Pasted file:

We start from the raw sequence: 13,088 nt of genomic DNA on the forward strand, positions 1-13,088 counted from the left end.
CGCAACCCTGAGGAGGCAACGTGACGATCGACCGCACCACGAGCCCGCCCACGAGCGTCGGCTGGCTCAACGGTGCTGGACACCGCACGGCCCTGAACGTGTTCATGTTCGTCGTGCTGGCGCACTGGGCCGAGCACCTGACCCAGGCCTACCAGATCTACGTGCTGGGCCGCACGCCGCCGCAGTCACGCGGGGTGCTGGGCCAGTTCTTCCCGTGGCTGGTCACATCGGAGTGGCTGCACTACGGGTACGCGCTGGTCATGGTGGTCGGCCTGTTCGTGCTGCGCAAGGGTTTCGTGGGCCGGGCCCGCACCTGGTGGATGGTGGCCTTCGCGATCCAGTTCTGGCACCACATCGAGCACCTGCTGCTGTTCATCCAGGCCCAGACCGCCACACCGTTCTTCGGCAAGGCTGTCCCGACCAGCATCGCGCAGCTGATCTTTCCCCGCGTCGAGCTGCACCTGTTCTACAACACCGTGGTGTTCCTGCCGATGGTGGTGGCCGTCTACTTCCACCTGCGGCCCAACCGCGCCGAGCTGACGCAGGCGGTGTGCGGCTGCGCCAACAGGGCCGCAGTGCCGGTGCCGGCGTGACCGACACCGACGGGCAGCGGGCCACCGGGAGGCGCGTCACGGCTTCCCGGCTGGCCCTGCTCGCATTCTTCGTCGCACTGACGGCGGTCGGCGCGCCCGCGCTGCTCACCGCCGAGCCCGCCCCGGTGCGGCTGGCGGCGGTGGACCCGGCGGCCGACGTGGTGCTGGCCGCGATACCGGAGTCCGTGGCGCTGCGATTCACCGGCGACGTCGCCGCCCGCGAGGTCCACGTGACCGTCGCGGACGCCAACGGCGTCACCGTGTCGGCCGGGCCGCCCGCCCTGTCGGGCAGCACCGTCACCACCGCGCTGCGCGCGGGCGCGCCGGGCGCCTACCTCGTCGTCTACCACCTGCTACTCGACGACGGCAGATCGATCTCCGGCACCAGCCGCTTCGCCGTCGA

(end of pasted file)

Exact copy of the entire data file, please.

We start from the raw sequence: 13,088 nt of genomic DNA on the forward strand, positions 1-13,088 counted from the left end.
CGCAACCCTGAGGAGGCAACGTGACGATCGACCGCACCACGAGCCCGCCCACGAGCGTCGGCTGGCTCAACGGTGCTGGACACCGCACGGCCCTGAACGTGTTCATGTTCGTCGTGCTGGCGCACTGGGCCGAGCACCTGACCCAGGCCTACCAGATCTACGTGCTGGGCCGCACGCCGCCGCAGTCACGCGGGGTGCTGGGCCAGTTCTTCCCGTGGCTGGTCACATCGGAGTGGCTGCACTACGGGTACGCGCTGGTCATGGTGGTCGGCCTGTTCGTGCTGCGCAAGGGTTTCGTGGGCCGGGCCCGCACCTGGTGGATGGTGGCCTTCGCGATCCAGTTCTGGCACCACATCGAGCACCTGCTGCTGTTCATCCAGGCCCAGACCGCCACACCGTTCTTCGGCAAGGCTGTCCCGACCAGCATCGCGCAGCTGATCTTTCCCCGCGTCGAGCTGCACCTGTTCTACAACACCGTGGTGTTCCTGCCGATGGTGGTGGCCGTCTACTTCCACCTGCGGCCCAACCGCGCCGAGCTGACGCAGGCGGTGTGCGGCTGCGCCAACAGGGCCGCAGTGCCGGTGCCGGCGTGACCGACACCGACGGGCAGCGGGCCACCGGGAGGCGCGTCACGGCTTCCCGGCTGGCCCTGCTCGCATTCTTCGTCGCACTGACGGCGGTCGGCGCGCCCGCGCTGCTCACCGCCGAGCCCGCCCCGGTGCGGCTGGCGGCGGTGGACCCGGCGGCCGACGTGGTGCTGGCCGCGATACCGGAGTCCGTGGCGCTGCGATTCACCGGCGACGTCGCCGCCCGCGAGGTCCACGTGACCGTCGCGGACGCCAACGGCGTCACCGTGTCGGCCGGGCCGCCCGCCCTGTCGGGCAGCACCGTCACCACCGCGCTGCGCGCGGGCGCGCCGGGCGCCTACCTCGTCGTCTACCACCTGCTACTCGACGACGGCAGATCGATCTCCGGCACCAGCCGCTTCGCCGTCGA